The parlor palm has long been used as an indoor plant in the United States. This attractive little plant was first discovered in Central America and brought back to the United States where it immediately became a popular indoor palm. It gained a near-instant following for several good reasons. It's adapted to relatively low light, can handle lower temperatures, and grows in attractive clumps with light-textured foliage cloaking thin trunks. These factors make the parlor palm one of the most popular indoor palms grown in most temperate countries.
It is possible to sometimes find single specimens, but most often the palms are grown in small clumps so that they resemble palm-like shrubs in attractive pots. The fronds are popular in flower arrangements, Palm Sunday decorations, and wreaths, because they can survive for up to 40 days after being cut from the plant. The parlor palm plant is non-toxic for animals and humans.
|Botanical Name||Chamaedorea elegans|
|Common Name||Parlor palm, Neanthe bella palm|
|Mature Size||In natural habitat, 6 to 10 feet tall, occasionally 16 feet; as a houseplant, 2 to 6 feet tall and 2 to 3 feet wide|
|Sun Exposure||Bright, indirect light|
|Soil Type||Outdoors, sand, loam, and clay|
|Soil pH||5.1 to 7.5|
|Bloom Time||Spring; rarely blooms indoors|
|Hardiness Zones||10 to 12, USDA|
|Native Area||Rainforests of Southern Mexico and Guatemala|
How to Grow Parlor Palm Plants
Among all the palm trees, parlor palms are a great place to start for the beginner. They do especially well in 3-gallon pots (about 10 inches wide) in a northern exposure or foyer, where they show off their fine-textured leaves. Because they are tolerant of lower light conditions and sensitive to too much water, they are prime candidates to be "loved to death," either through overwatering or by getting too much direct sunlight. Resist the temptation.
These are considered low-light palms, but that doesn't mean "no-light" palms. They still prefer bright, filtered sunlight to do their best. They often do well with northern exposure.
Indoors, any high-quality potting mix will suffice. Be careful not to let the mixture break down and become spongy. Outdoors, this palm will grow well in almost any soil—sand, loam, or clay. It does not tolerate salty soil.
Like many palms, parlor palms are sensitive to overwatering and cannot tolerate being waterlogged or sitting in saturated potting mix. Ideally, keep moisture at an even level. Err on the side of slightly too dry rather than overwatering. Water when the top 1 inch of the soil feels dry. Yellow fronds will indicate the plant needs more water.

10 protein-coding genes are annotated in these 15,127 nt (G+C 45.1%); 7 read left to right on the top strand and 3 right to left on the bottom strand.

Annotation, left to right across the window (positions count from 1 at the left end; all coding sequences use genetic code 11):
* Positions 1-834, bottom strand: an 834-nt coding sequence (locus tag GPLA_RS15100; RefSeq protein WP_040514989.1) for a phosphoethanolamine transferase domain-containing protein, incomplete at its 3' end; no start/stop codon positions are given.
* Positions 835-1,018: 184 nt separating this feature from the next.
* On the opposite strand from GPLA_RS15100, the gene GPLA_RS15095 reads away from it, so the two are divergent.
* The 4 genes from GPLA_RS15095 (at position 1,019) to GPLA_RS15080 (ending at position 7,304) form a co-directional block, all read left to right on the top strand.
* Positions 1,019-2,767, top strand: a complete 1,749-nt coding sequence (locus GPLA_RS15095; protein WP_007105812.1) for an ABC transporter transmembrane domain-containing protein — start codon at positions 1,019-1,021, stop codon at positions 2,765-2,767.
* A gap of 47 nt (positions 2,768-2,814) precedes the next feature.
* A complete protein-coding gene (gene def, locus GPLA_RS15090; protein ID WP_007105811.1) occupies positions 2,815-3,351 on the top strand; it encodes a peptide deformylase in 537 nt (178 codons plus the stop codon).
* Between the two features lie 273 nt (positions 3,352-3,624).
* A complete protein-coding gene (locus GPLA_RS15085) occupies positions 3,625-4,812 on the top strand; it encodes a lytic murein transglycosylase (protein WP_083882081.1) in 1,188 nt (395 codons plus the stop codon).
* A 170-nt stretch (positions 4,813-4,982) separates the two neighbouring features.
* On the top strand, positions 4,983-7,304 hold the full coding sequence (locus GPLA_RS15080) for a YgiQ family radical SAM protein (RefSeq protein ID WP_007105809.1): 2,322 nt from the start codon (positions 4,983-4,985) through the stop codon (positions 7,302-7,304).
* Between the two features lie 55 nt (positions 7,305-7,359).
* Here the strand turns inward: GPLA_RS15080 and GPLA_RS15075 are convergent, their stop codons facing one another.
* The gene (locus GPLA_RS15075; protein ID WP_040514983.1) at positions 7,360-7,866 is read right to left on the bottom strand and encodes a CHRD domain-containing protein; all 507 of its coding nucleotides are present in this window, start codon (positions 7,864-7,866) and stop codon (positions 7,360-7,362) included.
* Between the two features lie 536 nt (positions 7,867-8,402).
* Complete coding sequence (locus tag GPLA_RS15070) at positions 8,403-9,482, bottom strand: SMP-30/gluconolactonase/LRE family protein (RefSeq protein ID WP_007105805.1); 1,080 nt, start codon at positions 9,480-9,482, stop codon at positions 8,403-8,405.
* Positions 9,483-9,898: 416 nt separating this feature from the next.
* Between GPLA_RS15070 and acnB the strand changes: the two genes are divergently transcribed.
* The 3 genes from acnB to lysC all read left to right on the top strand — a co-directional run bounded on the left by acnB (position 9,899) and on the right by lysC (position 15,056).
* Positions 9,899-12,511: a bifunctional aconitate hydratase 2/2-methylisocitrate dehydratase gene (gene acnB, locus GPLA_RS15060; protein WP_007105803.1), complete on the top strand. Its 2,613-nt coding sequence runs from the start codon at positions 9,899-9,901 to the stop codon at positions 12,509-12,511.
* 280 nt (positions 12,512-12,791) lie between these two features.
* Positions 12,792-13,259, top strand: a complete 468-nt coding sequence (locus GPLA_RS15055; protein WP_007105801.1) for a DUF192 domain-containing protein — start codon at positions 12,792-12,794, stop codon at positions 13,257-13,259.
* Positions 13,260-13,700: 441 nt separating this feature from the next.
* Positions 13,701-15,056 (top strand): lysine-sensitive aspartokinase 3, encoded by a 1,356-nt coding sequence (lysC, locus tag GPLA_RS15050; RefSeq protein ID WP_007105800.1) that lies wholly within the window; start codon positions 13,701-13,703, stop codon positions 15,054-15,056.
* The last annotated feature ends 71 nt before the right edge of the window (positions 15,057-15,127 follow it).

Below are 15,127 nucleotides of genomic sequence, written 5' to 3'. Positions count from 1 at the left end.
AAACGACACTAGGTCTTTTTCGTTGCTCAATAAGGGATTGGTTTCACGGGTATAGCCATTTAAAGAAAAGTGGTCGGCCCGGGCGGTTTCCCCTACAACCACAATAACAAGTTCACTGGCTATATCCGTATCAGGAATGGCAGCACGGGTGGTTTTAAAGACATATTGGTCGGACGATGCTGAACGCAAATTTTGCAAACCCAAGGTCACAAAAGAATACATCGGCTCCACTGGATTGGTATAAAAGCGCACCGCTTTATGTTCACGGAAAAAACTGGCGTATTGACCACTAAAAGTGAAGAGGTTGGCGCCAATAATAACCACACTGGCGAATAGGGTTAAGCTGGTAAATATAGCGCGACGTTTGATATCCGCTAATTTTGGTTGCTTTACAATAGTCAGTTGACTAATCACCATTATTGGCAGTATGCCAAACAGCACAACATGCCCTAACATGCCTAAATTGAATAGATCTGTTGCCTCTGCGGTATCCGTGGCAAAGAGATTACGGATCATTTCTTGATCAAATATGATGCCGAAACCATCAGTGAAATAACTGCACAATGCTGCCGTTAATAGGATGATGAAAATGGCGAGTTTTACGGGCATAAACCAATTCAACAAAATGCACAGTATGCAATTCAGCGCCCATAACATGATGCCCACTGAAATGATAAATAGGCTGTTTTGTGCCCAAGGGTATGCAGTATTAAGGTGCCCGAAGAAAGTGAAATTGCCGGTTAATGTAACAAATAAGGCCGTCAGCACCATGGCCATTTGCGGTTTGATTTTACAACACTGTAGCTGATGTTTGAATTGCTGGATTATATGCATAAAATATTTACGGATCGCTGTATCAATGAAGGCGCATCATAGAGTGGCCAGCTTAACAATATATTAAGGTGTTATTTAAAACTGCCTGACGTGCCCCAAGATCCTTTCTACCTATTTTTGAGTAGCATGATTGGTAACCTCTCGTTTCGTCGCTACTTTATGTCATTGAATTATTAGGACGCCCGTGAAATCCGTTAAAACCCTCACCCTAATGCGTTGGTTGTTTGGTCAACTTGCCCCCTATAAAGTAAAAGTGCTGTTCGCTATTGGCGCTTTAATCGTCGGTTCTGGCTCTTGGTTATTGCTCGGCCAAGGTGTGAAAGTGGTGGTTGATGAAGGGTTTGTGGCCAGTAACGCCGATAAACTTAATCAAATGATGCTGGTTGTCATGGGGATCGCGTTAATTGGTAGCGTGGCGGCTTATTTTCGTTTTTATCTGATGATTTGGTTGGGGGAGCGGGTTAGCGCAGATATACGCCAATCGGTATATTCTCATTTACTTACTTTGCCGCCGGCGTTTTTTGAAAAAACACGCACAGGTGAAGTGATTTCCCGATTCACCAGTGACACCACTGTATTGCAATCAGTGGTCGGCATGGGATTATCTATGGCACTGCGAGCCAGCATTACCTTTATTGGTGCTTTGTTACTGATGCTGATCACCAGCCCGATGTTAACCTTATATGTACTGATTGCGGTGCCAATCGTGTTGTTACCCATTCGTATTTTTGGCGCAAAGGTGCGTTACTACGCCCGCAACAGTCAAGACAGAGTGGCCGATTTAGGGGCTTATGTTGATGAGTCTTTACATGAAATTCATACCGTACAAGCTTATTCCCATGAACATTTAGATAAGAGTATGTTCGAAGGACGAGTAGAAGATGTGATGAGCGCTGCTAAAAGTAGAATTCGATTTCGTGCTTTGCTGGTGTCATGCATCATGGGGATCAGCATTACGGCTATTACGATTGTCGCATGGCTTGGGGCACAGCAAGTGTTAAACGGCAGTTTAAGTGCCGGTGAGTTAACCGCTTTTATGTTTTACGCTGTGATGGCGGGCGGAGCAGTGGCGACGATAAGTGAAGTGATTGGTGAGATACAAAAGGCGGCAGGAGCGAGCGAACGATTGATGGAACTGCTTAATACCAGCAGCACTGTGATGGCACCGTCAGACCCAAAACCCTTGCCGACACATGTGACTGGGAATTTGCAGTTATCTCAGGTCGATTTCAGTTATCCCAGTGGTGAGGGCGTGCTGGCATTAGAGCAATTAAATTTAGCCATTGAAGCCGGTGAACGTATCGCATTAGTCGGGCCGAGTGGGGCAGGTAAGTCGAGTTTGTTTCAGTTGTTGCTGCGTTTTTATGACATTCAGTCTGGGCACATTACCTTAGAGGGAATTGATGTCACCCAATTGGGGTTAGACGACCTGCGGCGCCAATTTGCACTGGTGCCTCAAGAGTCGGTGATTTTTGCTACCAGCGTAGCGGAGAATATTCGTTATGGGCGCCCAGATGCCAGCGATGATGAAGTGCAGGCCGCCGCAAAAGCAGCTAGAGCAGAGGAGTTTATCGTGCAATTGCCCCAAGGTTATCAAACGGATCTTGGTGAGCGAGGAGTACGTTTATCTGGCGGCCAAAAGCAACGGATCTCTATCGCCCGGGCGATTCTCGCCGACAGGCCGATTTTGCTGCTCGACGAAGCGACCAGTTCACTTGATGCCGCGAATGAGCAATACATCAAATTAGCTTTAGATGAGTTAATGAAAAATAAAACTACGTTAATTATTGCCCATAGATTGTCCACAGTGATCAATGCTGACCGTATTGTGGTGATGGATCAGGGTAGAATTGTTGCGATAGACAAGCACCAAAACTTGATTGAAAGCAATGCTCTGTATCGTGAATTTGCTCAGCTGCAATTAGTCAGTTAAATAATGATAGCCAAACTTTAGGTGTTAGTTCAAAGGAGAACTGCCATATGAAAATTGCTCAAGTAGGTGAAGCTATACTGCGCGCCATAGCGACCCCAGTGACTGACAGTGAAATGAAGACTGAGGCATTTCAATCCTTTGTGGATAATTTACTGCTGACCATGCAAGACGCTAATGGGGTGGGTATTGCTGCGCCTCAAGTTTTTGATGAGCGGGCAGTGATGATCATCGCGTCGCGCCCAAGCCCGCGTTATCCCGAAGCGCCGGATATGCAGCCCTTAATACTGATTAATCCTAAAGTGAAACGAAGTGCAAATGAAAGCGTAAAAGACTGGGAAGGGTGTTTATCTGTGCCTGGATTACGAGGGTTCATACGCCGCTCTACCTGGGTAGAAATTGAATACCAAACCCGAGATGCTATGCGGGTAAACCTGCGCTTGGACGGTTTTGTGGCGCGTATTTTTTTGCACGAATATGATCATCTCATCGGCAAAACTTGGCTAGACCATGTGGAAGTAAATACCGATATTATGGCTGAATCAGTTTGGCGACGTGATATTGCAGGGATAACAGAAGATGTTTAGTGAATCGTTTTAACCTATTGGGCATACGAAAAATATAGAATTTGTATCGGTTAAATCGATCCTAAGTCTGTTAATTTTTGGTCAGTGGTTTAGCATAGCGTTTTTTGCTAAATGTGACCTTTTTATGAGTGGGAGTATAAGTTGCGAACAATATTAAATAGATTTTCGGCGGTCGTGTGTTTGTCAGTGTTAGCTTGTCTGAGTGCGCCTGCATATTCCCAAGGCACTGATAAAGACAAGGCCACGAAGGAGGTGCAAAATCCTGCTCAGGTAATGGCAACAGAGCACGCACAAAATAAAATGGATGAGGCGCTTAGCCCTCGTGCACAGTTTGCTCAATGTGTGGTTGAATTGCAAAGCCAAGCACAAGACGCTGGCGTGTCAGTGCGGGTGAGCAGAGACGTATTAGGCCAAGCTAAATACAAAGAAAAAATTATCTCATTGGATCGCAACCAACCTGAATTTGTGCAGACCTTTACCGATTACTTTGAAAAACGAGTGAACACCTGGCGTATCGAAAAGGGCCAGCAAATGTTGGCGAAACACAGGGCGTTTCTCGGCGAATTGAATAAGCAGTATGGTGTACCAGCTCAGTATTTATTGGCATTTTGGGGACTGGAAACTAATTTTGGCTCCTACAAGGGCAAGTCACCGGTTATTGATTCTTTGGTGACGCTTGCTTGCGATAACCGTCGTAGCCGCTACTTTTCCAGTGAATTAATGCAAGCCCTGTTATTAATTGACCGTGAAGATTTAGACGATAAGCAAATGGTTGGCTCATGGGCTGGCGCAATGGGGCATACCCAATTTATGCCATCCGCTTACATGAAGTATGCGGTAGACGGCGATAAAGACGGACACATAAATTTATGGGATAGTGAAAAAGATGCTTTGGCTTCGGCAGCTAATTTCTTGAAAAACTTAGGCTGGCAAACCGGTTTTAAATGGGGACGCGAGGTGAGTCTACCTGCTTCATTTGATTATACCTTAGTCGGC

Temperature and Humidity
The parlor palm prefers room temperatures between 65 and 80 degrees F. It can tolerate a low of 50 degrees but will die with a frost. Keep it away from cold drafts near windows, vents, and outside doors. It will thrive with average humidity. If your palm begins to develop dry leaf margins or brown tips, it's most likely caused by cold drafts or prolonged dry periods. To remedy this situation, raise the humidity levels before overwatering.
Feed with a weak liquid fertilizer once or twice during the growing season and not at all during the winter. The plants are light feeders.
Potting and Repotting
Parlor palms have weak root systems and grow relatively slowly, meaning that repotting should only be done with care. In general, the plants stay a manageable size, so you shouldn't have to repot it more than every other year. If your potting media breaks down and becomes mucky or sponge-like, then repot to prevent root rot.
Propagating Parlor Palm Plants
These plants are almost always propagated from seed by professional growers. It may be possible to divide a clump into two smaller clumps successfully, but this is not recommended. The plants aren't clumping by nature but grown in clumps for aesthetic reasons. They cannot be propagated by stem cutting or leaf cutting. In general, it's best for most home growers to buy a new plant rather than attempt propagation.
Comparison With Other Indoor Palms
- The main parlor palm is C. elegans, which is native to Mexico and Central America. This type is sometimes used in dish gardens.
- The related bamboo palm, C. erumpens, originates slightly further south and is a bit larger, with more fan-like leaves.
- A few other varieties are sometimes seen in the trade, including the newer C. hooperiana, which resembles a kentia palm.